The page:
Great fire of London.

Great fire of London.

Postby Jambojim52 » Wed Jun 14, 2017 5:55 pm

Someone must take the blame. The cladding should never have caught fire and it looks like corners were cut in the fire retardant nature of said cladding.
Those living in flats close by must be shitting themselves now. Sad and unnecessary loss of life.
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Re: Great fire of London.

Postby anders » Thu Jun 15, 2017 9:26 am

read a worrying quote this morning in "i", from the housing minister of a couple of years ago, about sprinkler systems that 'they believed it was up to the manufacturers of such systems to market them effectively and to encourage their uptake'. As opposed to direction & regulation?


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Re: Great fire of London.

Postby Jambojim52 » Thu Jun 15, 2017 10:05 am

The block was 24 stories high and the fire brigade ladder( Simon snorkel ) could only reach ten floors up. Anyone higher was on their own! The thing is, it appears the cladding caught fire and engulfed the block every quickly. Even if the fire started in one flat, how did it spread so fast on the outside?
Personally I think it was started deliberately, in more than one location. Can't see any other way for the flames to spread so fast. Both sides of the block were on fire and even allowing for the wind it took hold too fast to be natural.
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Re: Great fire of London.

Postby Forrest » Thu Jun 15, 2017 11:16 am

Think some of that is unfounded, Jim, especially re the fire being started deliberately in multiple places. Fire needs 3 things: fuel, oxygen and heat. Once it has the heat (from the initial source), the cladding and the wind provide the rest.

Sad that one of the richest areas in the UK "can't afford" to install a sprinkler system in a block of flats.

Regulations changed last decade too, whereby fire inspections are no longer required by the Fire Brigade - it's the responsibility of the owner now.

Fire can be a very scary thing, and I'm personally very glad that I've never had to live in a hi-rise.
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Re: Great fire of London.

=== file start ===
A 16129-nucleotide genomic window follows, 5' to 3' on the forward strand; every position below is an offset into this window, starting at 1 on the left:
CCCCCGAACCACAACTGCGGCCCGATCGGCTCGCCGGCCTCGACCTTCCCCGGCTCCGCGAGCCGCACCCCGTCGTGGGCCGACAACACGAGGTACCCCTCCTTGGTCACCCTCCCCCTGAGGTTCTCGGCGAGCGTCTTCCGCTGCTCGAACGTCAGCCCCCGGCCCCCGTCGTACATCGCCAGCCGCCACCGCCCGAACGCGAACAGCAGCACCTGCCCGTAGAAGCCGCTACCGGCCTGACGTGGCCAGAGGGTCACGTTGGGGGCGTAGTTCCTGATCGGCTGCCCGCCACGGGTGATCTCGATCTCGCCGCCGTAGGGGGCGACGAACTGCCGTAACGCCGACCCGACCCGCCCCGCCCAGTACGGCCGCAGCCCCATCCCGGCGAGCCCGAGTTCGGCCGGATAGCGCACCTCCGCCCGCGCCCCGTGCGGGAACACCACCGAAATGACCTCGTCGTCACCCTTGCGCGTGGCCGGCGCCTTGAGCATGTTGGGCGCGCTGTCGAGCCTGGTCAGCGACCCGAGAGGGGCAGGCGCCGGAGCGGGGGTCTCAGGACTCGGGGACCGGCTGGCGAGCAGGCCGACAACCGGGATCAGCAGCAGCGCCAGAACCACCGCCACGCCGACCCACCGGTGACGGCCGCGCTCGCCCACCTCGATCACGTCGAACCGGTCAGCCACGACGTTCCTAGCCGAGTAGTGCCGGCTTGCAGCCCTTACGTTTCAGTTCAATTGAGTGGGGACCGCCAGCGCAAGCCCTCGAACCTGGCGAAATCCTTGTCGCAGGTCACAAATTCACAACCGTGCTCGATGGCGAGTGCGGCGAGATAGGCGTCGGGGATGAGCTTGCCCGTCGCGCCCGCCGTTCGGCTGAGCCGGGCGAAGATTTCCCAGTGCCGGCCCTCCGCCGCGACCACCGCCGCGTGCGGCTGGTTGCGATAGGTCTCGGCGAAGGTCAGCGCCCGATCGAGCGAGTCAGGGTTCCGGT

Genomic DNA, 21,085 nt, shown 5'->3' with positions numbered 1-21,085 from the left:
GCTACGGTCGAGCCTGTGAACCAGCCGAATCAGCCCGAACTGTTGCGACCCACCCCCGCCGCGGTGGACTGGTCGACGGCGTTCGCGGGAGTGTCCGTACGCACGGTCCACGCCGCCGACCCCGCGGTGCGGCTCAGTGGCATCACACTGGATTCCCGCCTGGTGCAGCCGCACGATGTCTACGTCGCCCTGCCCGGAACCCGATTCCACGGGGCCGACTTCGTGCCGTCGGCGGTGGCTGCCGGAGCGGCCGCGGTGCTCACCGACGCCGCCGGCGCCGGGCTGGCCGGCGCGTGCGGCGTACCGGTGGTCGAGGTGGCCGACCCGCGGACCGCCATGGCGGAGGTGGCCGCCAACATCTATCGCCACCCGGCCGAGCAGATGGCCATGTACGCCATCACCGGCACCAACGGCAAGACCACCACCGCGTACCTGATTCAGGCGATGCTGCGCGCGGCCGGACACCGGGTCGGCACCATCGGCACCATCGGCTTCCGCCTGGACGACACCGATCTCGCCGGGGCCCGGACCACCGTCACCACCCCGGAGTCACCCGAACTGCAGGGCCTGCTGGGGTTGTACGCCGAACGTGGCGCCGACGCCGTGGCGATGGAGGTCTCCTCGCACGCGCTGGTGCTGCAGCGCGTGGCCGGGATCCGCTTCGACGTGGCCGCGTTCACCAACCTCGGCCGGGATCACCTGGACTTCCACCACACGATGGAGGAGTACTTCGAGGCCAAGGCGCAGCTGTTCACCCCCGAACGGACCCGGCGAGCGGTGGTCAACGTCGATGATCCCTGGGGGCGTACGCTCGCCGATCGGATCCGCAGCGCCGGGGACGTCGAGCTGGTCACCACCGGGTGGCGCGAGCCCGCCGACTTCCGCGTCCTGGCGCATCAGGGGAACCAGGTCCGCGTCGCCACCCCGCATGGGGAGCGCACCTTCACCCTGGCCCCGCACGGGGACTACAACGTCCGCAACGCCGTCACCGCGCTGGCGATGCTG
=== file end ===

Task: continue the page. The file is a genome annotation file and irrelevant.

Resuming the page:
Postby Jambojim52 » Thu Jun 15, 2017 2:44 pm

Forrest when a fire starts you see the progression as it spreads. This fire has two or more low areas where it would appear the fire started. Had it started in a flat for example you would see the burn move from the flat out of the window and onward and upwards. The pattern here is rather odd to say the least. However my main point is the cladding caught fire and that is something that should never happen. Didn't see it myself but Babs said a guy on tv, got some of the cladding and lit it, and it went up like dry paper. NOT what I would suggest is suitable for a building.
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Re: Great fire of London.

Postby anders » Thu Jun 15, 2017 4:49 pm

the cladding as I understand it had a gap behind to allow rainwater to run away.
That in itself would make it act like a chimney as air passes across the top, lowering the pressure there and drawing air up and around the gap. Once a fire start and that air gets heated it'll want to rise anyway and magnify the problem. The passage of hot air around the surface of the building would itself make the fire likely to spread and could cause second fires to ignite wherever it found combustible material.
Just surmising, but the physics fit.


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Re: Great fire of London.

Postby Jambojim52 » Sat Jun 24, 2017 9:56 am

So now they are blaming a fridge? That does not explain how so many flats were on fire ( Inside ) as the cladding raged on the other side of the block.
One flat goes on fire and it spreads out a window. The flats immediately above then catch fire as it spreads due to the cladding. That doesn't explain the pictures of fires inside flats well away from the main inferno.
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Re: Great fire of London.

Postby HC. » Sat Jun 24, 2017 4:40 pm

What an absolute tragedy.

With regards the fridge - that story was unconfirmed a couple of days after the fire.

The guy whose flat it happened in - on the fourth floor I think - left his flat to wake up all the residents on that floor and apparently on the floor above too.

It would appear that building standards are not tough enough and that the decision to use this particular cladding was bases purely on cost.
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